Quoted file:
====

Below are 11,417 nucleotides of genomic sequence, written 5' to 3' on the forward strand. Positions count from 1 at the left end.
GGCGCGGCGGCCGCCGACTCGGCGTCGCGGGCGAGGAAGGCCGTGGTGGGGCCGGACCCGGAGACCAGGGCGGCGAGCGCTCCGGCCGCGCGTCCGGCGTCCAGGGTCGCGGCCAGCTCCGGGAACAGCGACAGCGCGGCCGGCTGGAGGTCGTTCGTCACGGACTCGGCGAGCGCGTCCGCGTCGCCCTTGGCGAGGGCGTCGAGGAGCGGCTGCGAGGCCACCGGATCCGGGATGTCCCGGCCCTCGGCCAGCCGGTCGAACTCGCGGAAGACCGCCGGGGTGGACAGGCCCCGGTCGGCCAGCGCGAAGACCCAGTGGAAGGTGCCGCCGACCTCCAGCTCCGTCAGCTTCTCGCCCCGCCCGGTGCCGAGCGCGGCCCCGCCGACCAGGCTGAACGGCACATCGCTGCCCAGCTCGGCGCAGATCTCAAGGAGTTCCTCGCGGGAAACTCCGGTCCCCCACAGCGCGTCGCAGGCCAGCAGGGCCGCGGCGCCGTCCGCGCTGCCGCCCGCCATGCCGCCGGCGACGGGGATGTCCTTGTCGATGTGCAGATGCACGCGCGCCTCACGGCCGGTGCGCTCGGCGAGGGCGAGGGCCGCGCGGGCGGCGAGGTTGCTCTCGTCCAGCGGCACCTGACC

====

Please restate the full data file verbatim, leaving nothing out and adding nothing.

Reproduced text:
Below are 11,417 nucleotides of genomic sequence, written 5' to 3' on the forward strand. Positions count from 1 at the left end.
GGCGCGGCGGCCGCCGACTCGGCGTCGCGGGCGAGGAAGGCCGTGGTGGGGCCGGACCCGGAGACCAGGGCGGCGAGCGCTCCGGCCGCGCGTCCGGCGTCCAGGGTCGCGGCCAGCTCCGGGAACAGCGACAGCGCGGCCGGCTGGAGGTCGTTCGTCACGGACTCGGCGAGCGCGTCCGCGTCGCCCTTGGCGAGGGCGTCGAGGAGCGGCTGCGAGGCCACCGGATCCGGGATGTCCCGGCCCTCGGCCAGCCGGTCGAACTCGCGGAAGACCGCCGGGGTGGACAGGCCCCGGTCGGCCAGCGCGAAGACCCAGTGGAAGGTGCCGCCGACCTCCAGCTCCGTCAGCTTCTCGCCCCGCCCGGTGCCGAGCGCGGCCCCGCCGACCAGGCTGAACGGCACATCGCTGCCCAGCTCGGCGCAGATCTCAAGGAGTTCCTCGCGGGAAACTCCGGTCCCCCACAGCGCGTCGCAGGCCAGCAGGGCCGCGGCGCCGTCCGCGCTGCCGCCCGCCATGCCGCCGGCGACGGGGATGTCCTTGTCGATGTGCAGATGCACGCGCGCCTCACGGCCGGTGCGCTCGGCGAGGGCGAGGGCCGCGCGGGCGGCGAGGTTGCTCTCGTCCAGCGGCACCTGACC